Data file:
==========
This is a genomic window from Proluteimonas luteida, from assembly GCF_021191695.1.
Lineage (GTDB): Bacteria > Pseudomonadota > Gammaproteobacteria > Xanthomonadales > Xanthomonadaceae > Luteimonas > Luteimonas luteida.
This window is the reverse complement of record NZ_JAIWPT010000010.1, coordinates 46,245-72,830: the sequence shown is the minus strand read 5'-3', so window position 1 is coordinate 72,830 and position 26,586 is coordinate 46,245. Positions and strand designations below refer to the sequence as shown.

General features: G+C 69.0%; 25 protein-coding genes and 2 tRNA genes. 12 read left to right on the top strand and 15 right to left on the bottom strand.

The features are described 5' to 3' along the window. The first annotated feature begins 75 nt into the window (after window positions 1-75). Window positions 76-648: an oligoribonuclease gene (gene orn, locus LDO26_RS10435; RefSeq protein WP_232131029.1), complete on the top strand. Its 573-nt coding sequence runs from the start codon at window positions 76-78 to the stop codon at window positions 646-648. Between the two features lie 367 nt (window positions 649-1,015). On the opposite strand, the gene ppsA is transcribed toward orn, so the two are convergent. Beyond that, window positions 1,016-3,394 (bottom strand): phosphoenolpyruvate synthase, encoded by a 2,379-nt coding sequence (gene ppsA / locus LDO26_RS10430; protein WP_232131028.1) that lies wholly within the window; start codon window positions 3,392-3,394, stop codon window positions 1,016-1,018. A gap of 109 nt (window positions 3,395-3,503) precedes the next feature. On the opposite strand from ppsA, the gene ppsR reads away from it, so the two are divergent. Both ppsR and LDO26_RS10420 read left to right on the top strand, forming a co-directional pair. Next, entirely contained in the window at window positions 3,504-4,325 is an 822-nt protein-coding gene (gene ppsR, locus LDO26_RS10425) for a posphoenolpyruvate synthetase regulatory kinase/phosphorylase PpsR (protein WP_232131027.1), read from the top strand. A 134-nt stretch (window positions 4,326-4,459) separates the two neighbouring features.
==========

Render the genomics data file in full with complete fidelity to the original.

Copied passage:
This is a genomic window from Proluteimonas luteida, from assembly GCF_021191695.1.
Lineage (GTDB): Bacteria > Pseudomonadota > Gammaproteobacteria > Xanthomonadales > Xanthomonadaceae > Luteimonas > Luteimonas luteida.
This window is the reverse complement of record NZ_JAIWPT010000010.1, coordinates 46,245-72,830: the sequence shown is the minus strand read 5'-3', so window position 1 is coordinate 72,830 and position 26,586 is coordinate 46,245. Positions and strand designations below refer to the sequence as shown.

General features: G+C 69.0%; 25 protein-coding genes and 2 tRNA genes. 12 read left to right on the top strand and 15 right to left on the bottom strand.

The features are described 5' to 3' along the window. The first annotated feature begins 75 nt into the window (after window positions 1-75). Window positions 76-648: an oligoribonuclease gene (gene orn, locus LDO26_RS10435; RefSeq protein WP_232131029.1), complete on the top strand. Its 573-nt coding sequence runs from the start codon at window positions 76-78 to the stop codon at window positions 646-648. Between the two features lie 367 nt (window positions 649-1,015). On the opposite strand, the gene ppsA is transcribed toward orn, so the two are convergent. Beyond that, window positions 1,016-3,394 (bottom strand): phosphoenolpyruvate synthase, encoded by a 2,379-nt coding sequence (gene ppsA / locus LDO26_RS10430; protein WP_232131028.1) that lies wholly within the window; start codon window positions 3,392-3,394, stop codon window positions 1,016-1,018. A gap of 109 nt (window positions 3,395-3,503) precedes the next feature. On the opposite strand from ppsA, the gene ppsR reads away from it, so the two are divergent. Both ppsR and LDO26_RS10420 read left to right on the top strand, forming a co-directional pair. Next, entirely contained in the window at window positions 3,504-4,325 is an 822-nt protein-coding gene (gene ppsR, locus LDO26_RS10425) for a posphoenolpyruvate synthetase regulatory kinase/phosphorylase PpsR (protein WP_232131027.1), read from the top strand. A 134-nt stretch (window positions 4,326-4,459) separates the two neighbouring features.